Monday, February 19, 2018
News Roundup

St. Petersburg's Dr. Charles Crist talks about his career, his politics and his famous son

ST. PETERSBURG — Dr. Charles Crist first visited Florida as an intern in 1960.

Raised in Altoona, Pa., the Penn State University and Emory University grad quickly fell in love with the state and began his medical career as a family practitioner.

Crist started at Mound Park Hospital, now called Bayfront Health St. Petersburg. Then he practiced at Mercy Hospital, where he treated black patients during segregation. But he spent the bulk of his 55-year career at St. Anthony's Hospital.

The doctor also participated in a host of professional organizations and served on the Pinellas County School Board, where he was chairman from 1975-77.

After thousands of patients treated and hundreds of babies delivered, Crist, now 84, retired last month.

Now the grandfather wants to focus on spending time with family. Elizabeth Crist Hyden, 57, is a radiation oncologist. Catherine Crist Kennedy, 50, is an associate vice president at St. Petersburg College. His son, Charlie Crist Jr., 59, served as governor of Florida and is now running for Congress.

Dr. Crist's eldest child, Margaret Crist Wood, died at the age of 60 in 2015. She was a schoolteacher who later managed her husband's law office.

The doctor recently sat down with Tampa Bay Times staff writer Langston Taylor to discuss his career, his father's inspiration and his politics.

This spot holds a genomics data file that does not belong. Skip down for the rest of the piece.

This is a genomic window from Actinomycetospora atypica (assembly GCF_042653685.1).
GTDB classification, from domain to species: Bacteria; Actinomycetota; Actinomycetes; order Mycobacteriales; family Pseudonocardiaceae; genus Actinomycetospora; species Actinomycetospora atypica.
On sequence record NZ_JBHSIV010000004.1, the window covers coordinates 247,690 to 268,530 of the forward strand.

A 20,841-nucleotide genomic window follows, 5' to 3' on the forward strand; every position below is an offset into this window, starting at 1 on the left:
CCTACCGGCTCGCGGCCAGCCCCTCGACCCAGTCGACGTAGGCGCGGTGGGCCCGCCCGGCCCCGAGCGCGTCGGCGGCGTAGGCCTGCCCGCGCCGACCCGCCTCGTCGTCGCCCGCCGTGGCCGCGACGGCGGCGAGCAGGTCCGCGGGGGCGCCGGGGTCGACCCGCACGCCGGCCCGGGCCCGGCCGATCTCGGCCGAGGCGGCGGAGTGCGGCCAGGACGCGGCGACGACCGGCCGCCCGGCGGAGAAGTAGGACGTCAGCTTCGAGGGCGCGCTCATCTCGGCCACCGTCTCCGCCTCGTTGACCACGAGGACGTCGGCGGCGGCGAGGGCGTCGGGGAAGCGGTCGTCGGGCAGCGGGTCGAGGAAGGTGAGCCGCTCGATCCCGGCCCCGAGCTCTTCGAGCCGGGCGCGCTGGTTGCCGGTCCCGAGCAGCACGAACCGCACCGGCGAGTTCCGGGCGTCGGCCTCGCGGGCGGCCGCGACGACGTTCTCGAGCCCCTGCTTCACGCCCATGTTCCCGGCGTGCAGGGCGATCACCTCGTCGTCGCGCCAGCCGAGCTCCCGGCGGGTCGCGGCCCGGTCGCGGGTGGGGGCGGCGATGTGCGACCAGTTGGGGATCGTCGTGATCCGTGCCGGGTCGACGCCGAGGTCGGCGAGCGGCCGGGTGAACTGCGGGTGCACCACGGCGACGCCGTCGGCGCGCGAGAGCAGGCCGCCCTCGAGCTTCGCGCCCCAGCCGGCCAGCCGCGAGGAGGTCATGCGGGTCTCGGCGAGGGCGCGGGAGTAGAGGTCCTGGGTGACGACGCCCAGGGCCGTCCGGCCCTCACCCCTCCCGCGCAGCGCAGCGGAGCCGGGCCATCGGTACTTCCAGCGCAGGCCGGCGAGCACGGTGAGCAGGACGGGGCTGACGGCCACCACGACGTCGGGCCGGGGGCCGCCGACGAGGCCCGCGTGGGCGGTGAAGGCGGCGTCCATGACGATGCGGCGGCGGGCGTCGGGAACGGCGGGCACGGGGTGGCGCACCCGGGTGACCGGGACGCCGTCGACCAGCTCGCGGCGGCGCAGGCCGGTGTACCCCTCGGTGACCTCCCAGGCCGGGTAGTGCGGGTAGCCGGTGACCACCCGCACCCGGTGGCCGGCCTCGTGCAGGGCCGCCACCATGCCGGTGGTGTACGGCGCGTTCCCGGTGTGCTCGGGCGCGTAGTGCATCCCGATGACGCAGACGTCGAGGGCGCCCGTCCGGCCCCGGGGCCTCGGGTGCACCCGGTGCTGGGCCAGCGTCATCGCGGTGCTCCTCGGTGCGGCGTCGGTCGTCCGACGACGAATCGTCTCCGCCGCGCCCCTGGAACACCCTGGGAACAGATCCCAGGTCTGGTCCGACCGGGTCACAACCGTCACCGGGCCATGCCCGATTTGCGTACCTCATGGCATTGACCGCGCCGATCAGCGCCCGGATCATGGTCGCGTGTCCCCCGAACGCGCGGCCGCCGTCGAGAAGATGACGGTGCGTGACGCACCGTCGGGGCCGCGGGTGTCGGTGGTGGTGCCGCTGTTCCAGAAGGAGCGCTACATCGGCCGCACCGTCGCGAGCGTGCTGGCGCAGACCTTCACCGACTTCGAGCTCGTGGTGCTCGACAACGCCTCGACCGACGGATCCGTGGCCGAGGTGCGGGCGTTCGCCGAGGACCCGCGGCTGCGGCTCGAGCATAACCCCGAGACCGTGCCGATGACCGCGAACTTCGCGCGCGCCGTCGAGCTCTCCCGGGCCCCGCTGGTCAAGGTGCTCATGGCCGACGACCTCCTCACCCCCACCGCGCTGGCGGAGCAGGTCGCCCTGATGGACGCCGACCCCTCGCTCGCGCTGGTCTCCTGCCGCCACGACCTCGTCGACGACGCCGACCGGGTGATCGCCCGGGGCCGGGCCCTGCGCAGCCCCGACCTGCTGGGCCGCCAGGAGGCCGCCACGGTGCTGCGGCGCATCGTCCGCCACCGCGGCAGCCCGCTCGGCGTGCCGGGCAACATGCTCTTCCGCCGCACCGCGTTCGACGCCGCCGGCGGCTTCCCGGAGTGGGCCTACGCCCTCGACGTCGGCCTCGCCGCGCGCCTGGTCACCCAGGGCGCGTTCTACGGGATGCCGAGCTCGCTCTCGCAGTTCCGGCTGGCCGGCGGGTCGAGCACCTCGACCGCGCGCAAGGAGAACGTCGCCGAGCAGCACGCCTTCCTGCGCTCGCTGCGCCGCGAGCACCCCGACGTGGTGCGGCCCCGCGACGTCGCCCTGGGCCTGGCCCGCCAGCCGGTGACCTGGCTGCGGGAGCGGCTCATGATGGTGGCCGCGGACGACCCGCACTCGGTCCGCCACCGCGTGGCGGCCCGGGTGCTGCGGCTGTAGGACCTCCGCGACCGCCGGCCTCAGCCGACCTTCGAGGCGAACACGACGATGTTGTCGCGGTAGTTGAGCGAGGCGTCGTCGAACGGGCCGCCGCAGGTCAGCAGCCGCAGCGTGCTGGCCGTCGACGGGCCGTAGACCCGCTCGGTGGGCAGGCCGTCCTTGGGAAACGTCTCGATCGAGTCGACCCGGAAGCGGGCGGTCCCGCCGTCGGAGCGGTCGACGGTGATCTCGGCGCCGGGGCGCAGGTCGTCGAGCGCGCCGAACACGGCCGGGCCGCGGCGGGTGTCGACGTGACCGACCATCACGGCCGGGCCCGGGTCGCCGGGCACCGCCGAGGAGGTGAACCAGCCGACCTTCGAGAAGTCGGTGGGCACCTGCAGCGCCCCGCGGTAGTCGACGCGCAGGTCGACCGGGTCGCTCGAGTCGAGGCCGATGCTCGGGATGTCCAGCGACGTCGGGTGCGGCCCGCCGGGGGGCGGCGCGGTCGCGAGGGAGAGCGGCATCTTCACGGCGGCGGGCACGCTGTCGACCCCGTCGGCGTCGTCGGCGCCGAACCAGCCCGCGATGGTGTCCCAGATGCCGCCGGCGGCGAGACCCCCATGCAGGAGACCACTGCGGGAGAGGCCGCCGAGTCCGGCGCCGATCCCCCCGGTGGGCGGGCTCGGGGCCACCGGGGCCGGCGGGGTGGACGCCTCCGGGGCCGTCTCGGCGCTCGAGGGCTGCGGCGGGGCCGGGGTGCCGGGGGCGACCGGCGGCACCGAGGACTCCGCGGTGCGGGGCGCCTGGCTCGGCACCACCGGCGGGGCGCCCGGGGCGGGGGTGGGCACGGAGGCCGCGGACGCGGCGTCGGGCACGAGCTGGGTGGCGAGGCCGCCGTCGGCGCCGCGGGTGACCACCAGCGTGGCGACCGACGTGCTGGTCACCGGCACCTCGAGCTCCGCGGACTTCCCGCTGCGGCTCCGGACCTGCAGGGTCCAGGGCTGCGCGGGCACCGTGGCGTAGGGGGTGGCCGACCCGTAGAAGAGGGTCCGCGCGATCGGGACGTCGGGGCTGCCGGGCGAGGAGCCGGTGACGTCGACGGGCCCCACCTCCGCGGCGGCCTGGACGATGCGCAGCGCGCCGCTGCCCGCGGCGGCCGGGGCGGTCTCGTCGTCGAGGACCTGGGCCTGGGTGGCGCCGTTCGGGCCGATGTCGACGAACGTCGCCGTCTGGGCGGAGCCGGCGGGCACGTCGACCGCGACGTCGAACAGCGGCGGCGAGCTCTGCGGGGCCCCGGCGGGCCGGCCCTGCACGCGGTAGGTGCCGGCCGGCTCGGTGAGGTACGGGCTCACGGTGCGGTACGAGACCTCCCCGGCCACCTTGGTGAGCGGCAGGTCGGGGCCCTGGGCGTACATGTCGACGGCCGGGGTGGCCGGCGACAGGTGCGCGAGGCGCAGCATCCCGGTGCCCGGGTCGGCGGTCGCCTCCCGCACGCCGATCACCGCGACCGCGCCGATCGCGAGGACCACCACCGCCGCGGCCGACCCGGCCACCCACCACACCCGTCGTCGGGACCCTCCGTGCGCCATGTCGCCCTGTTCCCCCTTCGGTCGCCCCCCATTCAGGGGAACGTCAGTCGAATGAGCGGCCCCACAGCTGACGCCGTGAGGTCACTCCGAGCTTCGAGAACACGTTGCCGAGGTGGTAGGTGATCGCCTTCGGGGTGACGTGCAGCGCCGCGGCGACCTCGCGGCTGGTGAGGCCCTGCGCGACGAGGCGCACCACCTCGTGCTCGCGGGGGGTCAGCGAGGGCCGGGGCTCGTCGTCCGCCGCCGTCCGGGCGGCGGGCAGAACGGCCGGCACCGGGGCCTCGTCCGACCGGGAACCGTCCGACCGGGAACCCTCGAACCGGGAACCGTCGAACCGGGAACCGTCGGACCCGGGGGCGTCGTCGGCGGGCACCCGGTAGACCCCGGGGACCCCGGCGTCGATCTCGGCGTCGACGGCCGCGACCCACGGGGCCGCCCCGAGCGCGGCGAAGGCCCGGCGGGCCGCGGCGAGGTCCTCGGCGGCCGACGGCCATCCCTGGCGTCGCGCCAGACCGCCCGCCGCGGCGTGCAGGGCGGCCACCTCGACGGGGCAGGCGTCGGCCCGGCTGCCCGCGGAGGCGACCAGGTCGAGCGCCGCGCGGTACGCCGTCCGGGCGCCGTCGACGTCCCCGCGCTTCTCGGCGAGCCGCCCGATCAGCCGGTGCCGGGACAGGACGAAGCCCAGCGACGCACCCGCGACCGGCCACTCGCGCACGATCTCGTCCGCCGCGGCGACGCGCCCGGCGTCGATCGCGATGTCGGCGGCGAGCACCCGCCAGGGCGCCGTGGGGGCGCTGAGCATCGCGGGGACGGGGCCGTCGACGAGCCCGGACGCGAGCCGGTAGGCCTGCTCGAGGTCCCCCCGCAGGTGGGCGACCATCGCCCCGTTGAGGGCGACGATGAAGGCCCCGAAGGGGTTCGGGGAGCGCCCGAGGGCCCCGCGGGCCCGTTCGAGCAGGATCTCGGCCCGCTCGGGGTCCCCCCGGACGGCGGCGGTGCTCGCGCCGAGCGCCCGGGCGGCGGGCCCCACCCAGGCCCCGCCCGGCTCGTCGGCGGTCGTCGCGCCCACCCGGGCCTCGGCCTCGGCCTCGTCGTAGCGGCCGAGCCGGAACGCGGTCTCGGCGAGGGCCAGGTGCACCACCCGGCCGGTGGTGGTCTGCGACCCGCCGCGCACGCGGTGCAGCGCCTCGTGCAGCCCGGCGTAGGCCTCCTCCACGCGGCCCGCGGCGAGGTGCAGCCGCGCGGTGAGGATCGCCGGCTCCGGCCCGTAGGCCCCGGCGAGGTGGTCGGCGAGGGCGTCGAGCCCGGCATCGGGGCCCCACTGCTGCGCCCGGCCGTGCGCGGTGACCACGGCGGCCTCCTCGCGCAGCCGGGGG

How did the role of a general practitioner change over your career?

We made house calls. I haven't made a house call in 20 years, but in those days we made a lot of house calls. Half our practice was house calls. We got $5 for an office visit and $7 for a house call.

People got sick, they went to the doctor. They didn't go to emergency rooms like they do now. We had emergency rooms, but they were really utilized more for almost strictly what we call trauma stuff now. And so people just went to their family doctor, and we'd put it on the tab. That was part of it, we accepted it.

People were very appreciative. There was no lawsuits. We carried malpractice (insurance) with a company called Indiana Medical Protective. My premium was about $35 a year and my coverage was $10,000. Nobody ever got sued. There was very goodwill, and that's why. It wasn't that mistakes weren't made, but people were understanding. They knew what you were trying to do and that that's the best you had.

On house calls, I would not only give a shot if I had to, but I would dispense a prescription. But all that has changed, and really for the better. … I mean the medicine is so, so far advanced now (compared to) what we had to deal with. You were in the middle of the night, and somebody's home, trying to figure out what's going on. You didn't have access to CT scans, MRIs. You had your hands and your brains. And you had your inquisitiveness. You did what you could.

What do you wish you knew when you started out?

It wasn't anything like 'I wish I knew more.' One of the things that really stood out in my mind, and I always passed this on when I made rounds with younger physicians … (came from) one of my great professors at medical school. … If you listen to your patients, if you listen to them long enough, they'll tell you what's wrong with them. And I never forgot that.

Was there someone who helped guide you along the way?